While the herds were changing migratory behaviour, the joint-forest-management in West Bengal had started yielding results. The health of forests in Bankura, Purulia and West Midnapore districts had slowly improved, thus providing ample shelter to the herds. Agriculture also improved in the region due to sustained irrigation. Since the elephants found enough shelter and fodder they simply refused to go back.
“What aggravated the situation was the presence of solitary males. Elephants live in a matriarchal society. Females stay in a group with the babies while the males are driven out once they grow up. These solitary males do most of the damage. They go on the rampage on agricultural land, damages property and kill humans,” said Sengupta.
Even last Thursday, at least 12 such solitary males were reported to be roaming in the forests in the Bankura-North division.
“North Bengal faces a different kind of a problem. Bengal has some identified elephant corridors and most of these are in north Bengal. These corridors pass mostly through tea gardens and are dissected by railway tracks at several places. Most of the animal casualties take place in north Bengal because the animals are hit by trains while crossing the tracks,” said a senior official.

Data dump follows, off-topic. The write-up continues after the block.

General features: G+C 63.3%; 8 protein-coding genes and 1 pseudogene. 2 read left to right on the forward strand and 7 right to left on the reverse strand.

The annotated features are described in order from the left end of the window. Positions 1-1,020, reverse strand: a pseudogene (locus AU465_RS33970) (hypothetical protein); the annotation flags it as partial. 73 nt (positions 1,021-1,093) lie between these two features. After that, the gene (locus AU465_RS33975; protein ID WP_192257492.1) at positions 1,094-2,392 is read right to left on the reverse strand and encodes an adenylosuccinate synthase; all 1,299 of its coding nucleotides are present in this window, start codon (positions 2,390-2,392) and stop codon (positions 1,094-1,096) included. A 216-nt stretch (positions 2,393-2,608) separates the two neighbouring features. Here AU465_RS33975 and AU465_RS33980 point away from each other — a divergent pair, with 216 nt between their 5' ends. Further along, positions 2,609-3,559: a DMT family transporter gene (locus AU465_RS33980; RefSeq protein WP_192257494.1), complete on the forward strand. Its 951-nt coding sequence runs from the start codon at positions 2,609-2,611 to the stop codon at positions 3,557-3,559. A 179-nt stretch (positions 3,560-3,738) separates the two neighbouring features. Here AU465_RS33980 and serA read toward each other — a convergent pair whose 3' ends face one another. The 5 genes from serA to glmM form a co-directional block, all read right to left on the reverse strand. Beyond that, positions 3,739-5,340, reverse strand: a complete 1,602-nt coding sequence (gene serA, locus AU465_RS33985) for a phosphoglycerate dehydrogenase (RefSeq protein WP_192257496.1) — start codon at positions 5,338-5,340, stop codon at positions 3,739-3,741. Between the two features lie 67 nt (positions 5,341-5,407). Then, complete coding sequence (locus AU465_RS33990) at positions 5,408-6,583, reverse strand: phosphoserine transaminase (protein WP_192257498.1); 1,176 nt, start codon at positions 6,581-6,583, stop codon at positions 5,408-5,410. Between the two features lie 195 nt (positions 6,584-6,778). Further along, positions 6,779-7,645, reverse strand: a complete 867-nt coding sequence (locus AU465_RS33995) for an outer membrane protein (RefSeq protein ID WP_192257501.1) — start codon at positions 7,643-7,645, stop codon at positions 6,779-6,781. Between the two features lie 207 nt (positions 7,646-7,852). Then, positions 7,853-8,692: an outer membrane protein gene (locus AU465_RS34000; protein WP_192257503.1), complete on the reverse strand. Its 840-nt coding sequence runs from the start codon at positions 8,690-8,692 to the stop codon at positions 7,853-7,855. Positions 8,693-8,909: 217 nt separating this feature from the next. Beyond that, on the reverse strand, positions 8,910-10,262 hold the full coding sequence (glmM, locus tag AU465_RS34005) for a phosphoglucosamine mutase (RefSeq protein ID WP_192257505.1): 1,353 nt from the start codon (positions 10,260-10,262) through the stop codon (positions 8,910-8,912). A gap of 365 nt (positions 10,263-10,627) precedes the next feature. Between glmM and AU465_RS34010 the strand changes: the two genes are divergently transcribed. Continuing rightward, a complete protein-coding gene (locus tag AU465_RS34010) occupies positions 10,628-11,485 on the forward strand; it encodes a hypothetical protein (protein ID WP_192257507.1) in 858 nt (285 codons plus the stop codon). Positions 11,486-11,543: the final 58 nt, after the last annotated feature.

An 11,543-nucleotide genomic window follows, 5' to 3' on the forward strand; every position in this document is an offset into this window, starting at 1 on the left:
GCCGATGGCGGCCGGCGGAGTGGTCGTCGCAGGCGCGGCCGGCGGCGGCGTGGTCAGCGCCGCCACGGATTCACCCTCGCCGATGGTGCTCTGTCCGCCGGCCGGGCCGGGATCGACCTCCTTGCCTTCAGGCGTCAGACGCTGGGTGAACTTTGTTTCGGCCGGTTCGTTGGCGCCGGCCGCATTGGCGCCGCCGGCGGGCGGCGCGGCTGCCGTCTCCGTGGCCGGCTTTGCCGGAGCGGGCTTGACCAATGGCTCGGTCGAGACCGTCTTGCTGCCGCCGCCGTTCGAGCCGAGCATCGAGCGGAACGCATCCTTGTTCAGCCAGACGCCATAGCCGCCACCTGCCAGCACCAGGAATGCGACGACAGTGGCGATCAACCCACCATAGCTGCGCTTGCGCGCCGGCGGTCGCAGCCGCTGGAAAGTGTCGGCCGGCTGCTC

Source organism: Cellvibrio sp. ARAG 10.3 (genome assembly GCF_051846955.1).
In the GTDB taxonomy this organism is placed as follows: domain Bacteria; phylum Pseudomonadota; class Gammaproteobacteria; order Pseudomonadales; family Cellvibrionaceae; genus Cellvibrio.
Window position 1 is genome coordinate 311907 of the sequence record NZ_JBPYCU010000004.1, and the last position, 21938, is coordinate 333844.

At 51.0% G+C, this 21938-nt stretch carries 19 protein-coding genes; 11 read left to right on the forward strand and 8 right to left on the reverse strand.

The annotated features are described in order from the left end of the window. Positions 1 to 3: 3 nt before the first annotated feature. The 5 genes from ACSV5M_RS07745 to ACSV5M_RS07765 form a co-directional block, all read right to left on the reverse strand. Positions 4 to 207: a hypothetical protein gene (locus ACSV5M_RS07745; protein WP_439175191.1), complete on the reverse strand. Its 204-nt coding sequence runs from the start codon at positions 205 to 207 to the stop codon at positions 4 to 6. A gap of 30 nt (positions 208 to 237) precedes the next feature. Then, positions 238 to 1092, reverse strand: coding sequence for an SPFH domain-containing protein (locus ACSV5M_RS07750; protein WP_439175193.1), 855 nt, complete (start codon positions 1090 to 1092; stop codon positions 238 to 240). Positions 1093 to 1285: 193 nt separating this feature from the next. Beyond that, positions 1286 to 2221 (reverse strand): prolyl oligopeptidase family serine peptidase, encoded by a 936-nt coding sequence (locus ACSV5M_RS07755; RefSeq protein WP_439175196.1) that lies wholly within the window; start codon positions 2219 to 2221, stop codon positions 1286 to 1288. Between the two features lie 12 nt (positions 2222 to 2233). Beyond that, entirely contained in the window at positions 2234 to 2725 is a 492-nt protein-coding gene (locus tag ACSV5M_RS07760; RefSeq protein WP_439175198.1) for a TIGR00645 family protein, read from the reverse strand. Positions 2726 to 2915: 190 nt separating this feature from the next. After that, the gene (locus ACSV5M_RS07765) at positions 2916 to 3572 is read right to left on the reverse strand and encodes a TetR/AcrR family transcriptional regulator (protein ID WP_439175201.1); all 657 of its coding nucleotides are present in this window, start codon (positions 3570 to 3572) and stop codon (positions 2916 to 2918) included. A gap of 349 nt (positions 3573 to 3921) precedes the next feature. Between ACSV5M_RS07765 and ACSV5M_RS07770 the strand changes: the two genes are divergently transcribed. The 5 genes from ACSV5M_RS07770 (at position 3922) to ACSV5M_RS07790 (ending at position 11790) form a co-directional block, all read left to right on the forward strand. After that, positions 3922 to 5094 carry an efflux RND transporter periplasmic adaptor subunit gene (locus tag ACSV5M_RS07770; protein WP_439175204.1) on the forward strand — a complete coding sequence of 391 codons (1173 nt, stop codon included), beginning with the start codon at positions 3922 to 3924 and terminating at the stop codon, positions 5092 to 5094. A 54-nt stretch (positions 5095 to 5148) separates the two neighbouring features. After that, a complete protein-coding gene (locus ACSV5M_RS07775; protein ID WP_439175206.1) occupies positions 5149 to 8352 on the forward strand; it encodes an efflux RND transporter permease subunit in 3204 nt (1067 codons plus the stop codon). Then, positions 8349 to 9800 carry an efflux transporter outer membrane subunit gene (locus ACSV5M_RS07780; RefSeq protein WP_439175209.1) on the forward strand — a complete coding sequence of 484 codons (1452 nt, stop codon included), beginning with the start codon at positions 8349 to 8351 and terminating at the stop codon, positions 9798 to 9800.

The problem was further compounded after Nepal put up fences to stop the elephants from entering the country. Earlier, elephants were even tortured in Nepal.
The state forest department has already taken up the problem created by the ditches and fences in Odisha with the Union ministry claiming that the elephant is a National Heritage Animal and states should ensure its free movement. Till date, however, nothing has changed.
“We have also taken a series of steps to address man-elephant conflict in Bengal. While on one hand an SMS-based early warning system has been developed to alert villagers about elephant herds, on the other, we have started preparing dossiers to track the daily movement of elephants. This will help us identify rogues and elephants having problems,” said Vyas.
An Elephant Movement Coordination Committee (EMCC) was set up two months ago especially for south Bengal. The committee is monitoring the daily movement of the herds and even solitary ones. This is being done to ensure that unnecessary obstructions are not caused and elephants can move freely. Elephants when obstructed repeatedly become irritated which results in increased conflicts.
“In order to ensure free movement of elephants we have started ‘Barrier Mapping’ through which all kinds of barriers, including trenches and fences, would be removed. We would be engaging experts for this,” said Vyas.
Forest department people are being trained on how to identify rogue elephants and immobilise an elephant when it starts causing damage. These staff will act as the first line of defence before experts reach a spot. The state is procuring at least 10 tranquilizer guns. Two rescue and rehabilitation centres are also coming up in north and south Bengal.